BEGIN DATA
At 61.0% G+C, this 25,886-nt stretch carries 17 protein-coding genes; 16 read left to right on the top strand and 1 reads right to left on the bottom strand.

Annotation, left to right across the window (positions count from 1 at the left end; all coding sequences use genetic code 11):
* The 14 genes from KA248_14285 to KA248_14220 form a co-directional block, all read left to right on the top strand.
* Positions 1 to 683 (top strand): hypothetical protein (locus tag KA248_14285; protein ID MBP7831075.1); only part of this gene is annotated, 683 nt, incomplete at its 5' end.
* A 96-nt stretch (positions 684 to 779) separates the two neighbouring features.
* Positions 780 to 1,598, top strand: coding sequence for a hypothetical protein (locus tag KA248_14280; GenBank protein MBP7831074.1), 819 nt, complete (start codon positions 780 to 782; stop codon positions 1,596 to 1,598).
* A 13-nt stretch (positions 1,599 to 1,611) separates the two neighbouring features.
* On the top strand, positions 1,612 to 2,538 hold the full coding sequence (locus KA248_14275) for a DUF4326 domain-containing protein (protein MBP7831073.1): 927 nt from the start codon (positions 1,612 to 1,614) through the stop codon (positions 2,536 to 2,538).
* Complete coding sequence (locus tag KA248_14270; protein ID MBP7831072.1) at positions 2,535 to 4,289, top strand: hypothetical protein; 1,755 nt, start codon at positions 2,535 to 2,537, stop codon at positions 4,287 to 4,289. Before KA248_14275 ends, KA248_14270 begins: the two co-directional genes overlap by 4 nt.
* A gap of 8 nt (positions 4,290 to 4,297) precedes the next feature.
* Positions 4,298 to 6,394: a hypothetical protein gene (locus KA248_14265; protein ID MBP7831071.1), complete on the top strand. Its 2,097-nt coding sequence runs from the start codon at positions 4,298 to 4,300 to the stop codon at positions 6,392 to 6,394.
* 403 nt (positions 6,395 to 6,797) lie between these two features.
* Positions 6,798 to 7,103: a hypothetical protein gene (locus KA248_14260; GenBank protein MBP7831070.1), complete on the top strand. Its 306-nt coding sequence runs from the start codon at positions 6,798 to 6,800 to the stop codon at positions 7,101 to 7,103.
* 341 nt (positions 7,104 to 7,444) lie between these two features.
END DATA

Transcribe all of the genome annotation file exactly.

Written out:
At 61.0% G+C, this 25,886-nt stretch carries 17 protein-coding genes; 16 read left to right on the top strand and 1 reads right to left on the bottom strand.

Annotation, left to right across the window (positions count from 1 at the left end; all coding sequences use genetic code 11):
* The 14 genes from KA248_14285 to KA248_14220 form a co-directional block, all read left to right on the top strand.
* Positions 1 to 683 (top strand): hypothetical protein (locus tag KA248_14285; protein ID MBP7831075.1); only part of this gene is annotated, 683 nt, incomplete at its 5' end.
* A 96-nt stretch (positions 684 to 779) separates the two neighbouring features.
* Positions 780 to 1,598, top strand: coding sequence for a hypothetical protein (locus tag KA248_14280; GenBank protein MBP7831074.1), 819 nt, complete (start codon positions 780 to 782; stop codon positions 1,596 to 1,598).
* A 13-nt stretch (positions 1,599 to 1,611) separates the two neighbouring features.
* On the top strand, positions 1,612 to 2,538 hold the full coding sequence (locus KA248_14275) for a DUF4326 domain-containing protein (protein MBP7831073.1): 927 nt from the start codon (positions 1,612 to 1,614) through the stop codon (positions 2,536 to 2,538).
* Complete coding sequence (locus tag KA248_14270; protein ID MBP7831072.1) at positions 2,535 to 4,289, top strand: hypothetical protein; 1,755 nt, start codon at positions 2,535 to 2,537, stop codon at positions 4,287 to 4,289. Before KA248_14275 ends, KA248_14270 begins: the two co-directional genes overlap by 4 nt.
* A gap of 8 nt (positions 4,290 to 4,297) precedes the next feature.
* Positions 4,298 to 6,394: a hypothetical protein gene (locus KA248_14265; protein ID MBP7831071.1), complete on the top strand. Its 2,097-nt coding sequence runs from the start codon at positions 4,298 to 4,300 to the stop codon at positions 6,392 to 6,394.
* 403 nt (positions 6,395 to 6,797) lie between these two features.
* Positions 6,798 to 7,103: a hypothetical protein gene (locus KA248_14260; GenBank protein MBP7831070.1), complete on the top strand. Its 306-nt coding sequence runs from the start codon at positions 6,798 to 6,800 to the stop codon at positions 7,101 to 7,103.
* 341 nt (positions 7,104 to 7,444) lie between these two features.